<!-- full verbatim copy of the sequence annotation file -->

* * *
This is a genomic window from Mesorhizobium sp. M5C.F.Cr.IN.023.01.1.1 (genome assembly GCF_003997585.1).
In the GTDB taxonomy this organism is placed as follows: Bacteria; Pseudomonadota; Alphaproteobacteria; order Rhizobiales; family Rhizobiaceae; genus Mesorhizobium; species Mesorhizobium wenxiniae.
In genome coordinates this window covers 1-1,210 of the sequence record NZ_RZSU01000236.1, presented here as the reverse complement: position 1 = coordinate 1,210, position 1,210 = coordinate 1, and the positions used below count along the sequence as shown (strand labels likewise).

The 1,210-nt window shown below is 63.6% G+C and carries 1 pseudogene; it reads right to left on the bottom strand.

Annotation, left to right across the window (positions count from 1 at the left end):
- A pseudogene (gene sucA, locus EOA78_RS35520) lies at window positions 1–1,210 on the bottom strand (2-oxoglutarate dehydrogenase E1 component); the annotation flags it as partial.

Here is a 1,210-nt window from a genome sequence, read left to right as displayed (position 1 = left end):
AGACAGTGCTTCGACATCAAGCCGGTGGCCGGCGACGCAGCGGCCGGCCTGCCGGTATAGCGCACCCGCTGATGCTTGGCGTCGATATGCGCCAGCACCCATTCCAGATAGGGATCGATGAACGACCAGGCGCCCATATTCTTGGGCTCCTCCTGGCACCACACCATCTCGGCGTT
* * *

This is a genomic window from Mesorhizobium sp. M5C.F.Cr.IN.023.01.1.1 (genome assembly GCF_003997585.1).
In the GTDB taxonomy this organism is placed as follows: Bacteria; Pseudomonadota; Alphaproteobacteria; order Rhizobiales; family Rhizobiaceae; genus Mesorhizobium; species Mesorhizobium wenxiniae.
In genome coordinates this window covers 1-1,210 of the sequence record NZ_RZSU01000236.1, presented here as the reverse complement: position 1 = coordinate 1,210, position 1,210 = coordinate 1, and the positions used below count along the sequence as shown (strand labels likewise).

The 1,210-nt window shown below is 63.6% G+C and carries 1 pseudogene; it reads right to left on the bottom strand.

Annotation, left to right across the window (positions count from 1 at the left end):
- A pseudogene (gene sucA, locus EOA78_RS35520) lies at window positions 1–1,210 on the bottom strand (2-oxoglutarate dehydrogenase E1 component); the annotation flags it as partial.

Here is a 1,210-nt window from a genome sequence, read left to right as displayed (position 1 = left end):
AGACAGTGCTTCGACATCAAGCCGGTGGCCGGCGACGCAGCGGCCGGCCTGCCGGTATAGCGCACCCGCTGATGCTTGGCGTCGATATGCGCCAGCACCCATTCCAGATAGGGATCGATGAACGACCAGGCGCCCATATTCTTGGGCTCCTCCTGGCACCACACCATCTCGGCGTT